'Being Jack': behind the scenesby Dickie Meaden on 3rd May 2018
Behind the cover story of our June 2018 magazine: 'Being Jack' – a world exclusive track test of Brabham's greatest Formula 1 racers
Most assignments for Motor Sport are special, but every now and again they are truly spellbinding. With Anglesey’s scenic Coastal Circuit booked exclusively for two days, a trio of magnificent Brabham Grand Prix cars and Jack’s son, David Brabham, to share driving duties and chat about his father’s achievements, our ‘Being Jack’ gathering was one such moment.
Even though there’s photographic and video evidence to prove it happened I still have to pinch myself at the recollection of what we did. Having James King’s BT7 present was remarkable in itself, for this is the actual car Dan Gurney drove to Brabham’s very first Grand Prix victory, at Rouen in 1964. A precious, pristine piece of history put at our disposal by its incredibly trusting owner.
It says a lot of our time at Anglesey that the experience of driving that wonderful car was somehow shaded by seeing David drop into its cockpit and drive it himself for the very first time. Another piece of history made right there in front of me. When he returned to the pit lane a little while later David’s body language spoke volumes - Jack’s own flesh and blood and a formidable racer in his own right, sat quietly for a moment or two, staring into the distance reflecting on this exquisite car and the formative role it played in his own life and that of his father. What it means to be a Brabham is very definitely bound into that car, like ghosts in the machine.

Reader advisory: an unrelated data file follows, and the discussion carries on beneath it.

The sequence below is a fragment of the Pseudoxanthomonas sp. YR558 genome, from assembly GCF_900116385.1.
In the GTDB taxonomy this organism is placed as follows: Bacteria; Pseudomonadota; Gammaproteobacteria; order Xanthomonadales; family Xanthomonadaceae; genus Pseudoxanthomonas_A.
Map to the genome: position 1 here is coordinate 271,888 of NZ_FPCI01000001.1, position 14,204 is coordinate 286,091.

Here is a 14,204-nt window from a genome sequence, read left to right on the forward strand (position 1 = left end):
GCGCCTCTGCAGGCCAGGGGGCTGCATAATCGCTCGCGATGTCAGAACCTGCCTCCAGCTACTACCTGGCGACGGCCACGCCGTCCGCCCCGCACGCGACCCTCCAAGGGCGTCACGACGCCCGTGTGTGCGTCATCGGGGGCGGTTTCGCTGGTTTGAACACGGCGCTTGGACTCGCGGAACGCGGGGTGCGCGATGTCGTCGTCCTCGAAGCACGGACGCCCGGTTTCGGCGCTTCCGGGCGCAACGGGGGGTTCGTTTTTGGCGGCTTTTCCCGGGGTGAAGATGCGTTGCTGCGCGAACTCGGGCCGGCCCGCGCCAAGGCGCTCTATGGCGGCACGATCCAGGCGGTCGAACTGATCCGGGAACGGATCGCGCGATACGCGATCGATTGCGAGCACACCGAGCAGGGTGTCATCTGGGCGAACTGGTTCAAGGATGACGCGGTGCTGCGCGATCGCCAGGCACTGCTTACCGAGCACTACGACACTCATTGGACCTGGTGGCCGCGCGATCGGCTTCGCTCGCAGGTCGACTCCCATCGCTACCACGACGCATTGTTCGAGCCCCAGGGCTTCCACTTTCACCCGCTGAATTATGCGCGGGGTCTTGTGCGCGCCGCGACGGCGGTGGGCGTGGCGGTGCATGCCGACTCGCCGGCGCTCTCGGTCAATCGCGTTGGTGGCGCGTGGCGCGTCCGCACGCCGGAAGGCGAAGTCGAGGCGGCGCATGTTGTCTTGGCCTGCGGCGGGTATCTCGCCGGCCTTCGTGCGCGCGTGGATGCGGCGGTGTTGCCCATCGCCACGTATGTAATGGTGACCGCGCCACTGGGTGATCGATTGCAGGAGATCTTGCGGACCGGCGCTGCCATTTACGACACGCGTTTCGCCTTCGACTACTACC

If there was emotion then there was also plenty of excitement. I fell in love with all the cars, but the one that really made an impression on me was the BT24. The way it looked and sounded truly gave me goosebumps, while driving it gave me renewed respect for the men that raced in an era defined by beautiful cars and brutal danger.
There were also unmistakable exhaust notes from a trio of iconic Grand Prix V8s. It’s quite the day when you can claim to have driven engines from Climax, Repco and Cosworth. Better still when you’ve stood on the pit wall and heard three Formula 1 cars hammer round in turn, each snapped upshift and heel-and-toe downshift keening in their wake like echoes from the past.
Driving three Grand Prix Brabhams is something I’ll never forget, but, beyond the sheer thrill and privilege of those once-in-a-lifetime laps, it’s the insight I gained into Jack Brabham that will also live in my memory. To survive those hair-raising days was remarkable in itself, but to find the resolve to compete with race-winning commitment across three decades (and well into his forties) reveals a character of rare strength and determination.
Spending time with David shows him to have those same qualities. The world has changed immeasurably since his father upped sticks and came to Britain, but in working tirelessly to resurrect the Brabham marque David has taken a pivotal step in honouring his father’s legacy. The Brabham story is a remarkable one. Here’s hoping this exciting new chapter sees that great name return to winning ways.